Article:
Without recounting the entire evening, the Magpie Mason must share a little about the world premier of Jonathan Keren’s “On the Bridge of Words: A Triple Concerto for Narrator, Clarinet, Piano and Chamber Orchestra.” This 15-minute piece is the aforementioned avant-garde work inspired by the Kabbalah of Jewish mysticism. Or, more accurately, as Keren explained during an interview before the show, this music’s narration borrows from six literary texts that were Kabbalah inspired. His goal as composer was to envision music that could have inspired those texts, creating a triangular cycle among the ancient Kabbalah, these six texts spanning from the 13th to 20th centuries, and this modern music.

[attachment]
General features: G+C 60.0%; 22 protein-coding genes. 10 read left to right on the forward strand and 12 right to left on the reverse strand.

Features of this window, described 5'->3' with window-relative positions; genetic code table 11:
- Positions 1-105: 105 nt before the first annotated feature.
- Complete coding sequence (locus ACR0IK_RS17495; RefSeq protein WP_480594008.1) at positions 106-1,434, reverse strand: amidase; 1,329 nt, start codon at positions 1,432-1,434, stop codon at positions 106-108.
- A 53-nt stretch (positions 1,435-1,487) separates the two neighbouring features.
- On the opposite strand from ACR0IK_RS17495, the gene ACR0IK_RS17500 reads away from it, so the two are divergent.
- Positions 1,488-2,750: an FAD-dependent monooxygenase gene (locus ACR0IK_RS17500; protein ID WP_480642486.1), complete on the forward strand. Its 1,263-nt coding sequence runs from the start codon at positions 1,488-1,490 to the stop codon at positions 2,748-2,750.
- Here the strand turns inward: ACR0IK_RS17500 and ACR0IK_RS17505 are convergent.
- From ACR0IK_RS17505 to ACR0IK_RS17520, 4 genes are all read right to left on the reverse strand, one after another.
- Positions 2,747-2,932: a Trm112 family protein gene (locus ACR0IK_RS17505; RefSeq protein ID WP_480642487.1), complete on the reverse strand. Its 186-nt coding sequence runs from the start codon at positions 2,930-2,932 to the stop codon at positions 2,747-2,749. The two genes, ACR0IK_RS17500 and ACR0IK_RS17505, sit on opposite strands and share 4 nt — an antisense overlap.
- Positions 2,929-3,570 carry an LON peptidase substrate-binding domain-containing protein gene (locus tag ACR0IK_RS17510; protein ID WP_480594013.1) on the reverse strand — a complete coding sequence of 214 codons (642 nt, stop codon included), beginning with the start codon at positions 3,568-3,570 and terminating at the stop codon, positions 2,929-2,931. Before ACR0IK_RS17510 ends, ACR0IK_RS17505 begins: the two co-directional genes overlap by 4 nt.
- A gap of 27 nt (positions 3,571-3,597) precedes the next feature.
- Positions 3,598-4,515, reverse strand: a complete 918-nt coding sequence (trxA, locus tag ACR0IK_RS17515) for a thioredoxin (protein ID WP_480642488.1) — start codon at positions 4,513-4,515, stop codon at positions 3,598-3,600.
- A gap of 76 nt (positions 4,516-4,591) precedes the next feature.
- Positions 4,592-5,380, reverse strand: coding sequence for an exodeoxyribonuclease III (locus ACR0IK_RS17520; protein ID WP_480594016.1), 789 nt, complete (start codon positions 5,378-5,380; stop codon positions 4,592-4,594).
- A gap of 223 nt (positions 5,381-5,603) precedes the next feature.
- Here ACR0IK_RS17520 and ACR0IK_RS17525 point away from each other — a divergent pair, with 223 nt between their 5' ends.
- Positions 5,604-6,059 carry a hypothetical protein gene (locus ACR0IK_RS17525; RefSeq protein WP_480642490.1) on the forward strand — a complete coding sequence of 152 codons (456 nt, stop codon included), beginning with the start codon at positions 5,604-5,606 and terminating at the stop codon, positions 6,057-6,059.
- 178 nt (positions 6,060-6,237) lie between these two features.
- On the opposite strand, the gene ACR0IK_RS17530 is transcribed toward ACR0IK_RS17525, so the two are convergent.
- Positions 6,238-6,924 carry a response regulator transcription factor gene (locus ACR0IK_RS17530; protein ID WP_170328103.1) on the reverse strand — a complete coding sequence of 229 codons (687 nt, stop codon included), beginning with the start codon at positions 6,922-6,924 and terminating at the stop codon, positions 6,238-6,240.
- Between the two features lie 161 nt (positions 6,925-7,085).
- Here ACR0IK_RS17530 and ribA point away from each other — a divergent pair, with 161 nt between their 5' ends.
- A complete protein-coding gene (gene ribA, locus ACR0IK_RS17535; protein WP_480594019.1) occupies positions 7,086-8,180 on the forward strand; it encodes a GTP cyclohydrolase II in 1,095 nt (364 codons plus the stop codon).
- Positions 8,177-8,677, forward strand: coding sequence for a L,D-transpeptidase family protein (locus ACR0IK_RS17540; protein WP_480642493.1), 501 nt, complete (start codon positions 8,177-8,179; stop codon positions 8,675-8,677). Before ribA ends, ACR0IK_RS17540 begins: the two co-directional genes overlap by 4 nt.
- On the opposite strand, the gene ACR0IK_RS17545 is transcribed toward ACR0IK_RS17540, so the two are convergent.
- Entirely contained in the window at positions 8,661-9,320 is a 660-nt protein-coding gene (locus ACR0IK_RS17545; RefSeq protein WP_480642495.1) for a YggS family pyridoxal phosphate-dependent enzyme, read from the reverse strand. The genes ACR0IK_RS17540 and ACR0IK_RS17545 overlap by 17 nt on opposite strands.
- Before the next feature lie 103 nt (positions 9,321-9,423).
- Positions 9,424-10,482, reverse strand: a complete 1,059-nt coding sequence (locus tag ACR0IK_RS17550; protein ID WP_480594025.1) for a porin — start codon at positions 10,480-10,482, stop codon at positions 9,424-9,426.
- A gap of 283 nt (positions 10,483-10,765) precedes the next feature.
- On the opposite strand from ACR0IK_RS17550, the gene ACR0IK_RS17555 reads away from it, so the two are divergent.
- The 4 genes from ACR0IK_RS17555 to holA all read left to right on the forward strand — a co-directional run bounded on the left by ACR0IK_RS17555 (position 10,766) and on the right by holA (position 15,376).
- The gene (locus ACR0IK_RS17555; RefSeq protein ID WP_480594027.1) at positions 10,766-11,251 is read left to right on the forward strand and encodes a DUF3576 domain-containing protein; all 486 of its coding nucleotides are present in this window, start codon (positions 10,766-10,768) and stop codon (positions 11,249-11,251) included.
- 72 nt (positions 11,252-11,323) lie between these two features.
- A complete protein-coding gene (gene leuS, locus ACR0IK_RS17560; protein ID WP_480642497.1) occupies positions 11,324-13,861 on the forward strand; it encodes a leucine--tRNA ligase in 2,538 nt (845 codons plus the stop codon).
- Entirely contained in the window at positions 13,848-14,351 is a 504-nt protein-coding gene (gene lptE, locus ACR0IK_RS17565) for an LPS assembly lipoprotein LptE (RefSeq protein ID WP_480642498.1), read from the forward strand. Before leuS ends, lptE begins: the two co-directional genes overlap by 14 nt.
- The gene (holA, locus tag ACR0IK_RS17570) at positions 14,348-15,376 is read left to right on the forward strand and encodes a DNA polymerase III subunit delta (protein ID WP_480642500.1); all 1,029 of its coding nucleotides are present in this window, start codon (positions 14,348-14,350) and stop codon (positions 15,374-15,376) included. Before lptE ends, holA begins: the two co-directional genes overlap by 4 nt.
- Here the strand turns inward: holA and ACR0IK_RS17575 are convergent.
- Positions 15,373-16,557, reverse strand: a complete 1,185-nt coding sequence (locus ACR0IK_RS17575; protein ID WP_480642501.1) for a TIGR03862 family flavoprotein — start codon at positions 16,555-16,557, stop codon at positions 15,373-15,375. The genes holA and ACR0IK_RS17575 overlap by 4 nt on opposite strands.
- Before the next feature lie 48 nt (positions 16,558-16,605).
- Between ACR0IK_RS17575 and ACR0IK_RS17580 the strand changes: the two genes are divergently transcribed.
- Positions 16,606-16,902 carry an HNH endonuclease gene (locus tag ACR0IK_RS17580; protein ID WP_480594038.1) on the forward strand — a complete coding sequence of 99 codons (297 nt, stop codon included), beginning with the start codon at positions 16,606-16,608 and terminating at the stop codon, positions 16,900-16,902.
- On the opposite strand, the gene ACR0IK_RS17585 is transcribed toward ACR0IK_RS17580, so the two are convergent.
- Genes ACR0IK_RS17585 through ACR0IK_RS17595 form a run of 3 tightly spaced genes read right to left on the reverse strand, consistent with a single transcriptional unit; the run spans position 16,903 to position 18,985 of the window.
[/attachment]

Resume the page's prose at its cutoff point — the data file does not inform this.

“It’s not a bad thing to be inspired by the world outside of music,” Keren said. “We derive our inspiration from real life experiences.” This particular real life influence arrived in the form of a commission from the 92nd Street Y and the Koussevitzky Music Foundation, a challenge that didn’t cause him to blink at all. “The real challenge is to work with that and still be yourself. It can nourish and inspire. One day I may have to write a trumpet concerto, and I’ll have to deal with that!”

Well, let’s hope his career won’t force him onto that daunting a path.

“On the Bridge of Words” is music that one probably would not play in the car. It is not intended for background or even passive enjoyment, but demands your attention. The narrator’s six texts are conversational to the music; each quotation marks a movement, and the seventh movement is a pastiche of all the six quotations, culminating the lesson in symbolism for the listener. The music itself reminds me of Frank Zappa’s orchestral work and, by extension, of Zappa’s influences, like Varese and Holst.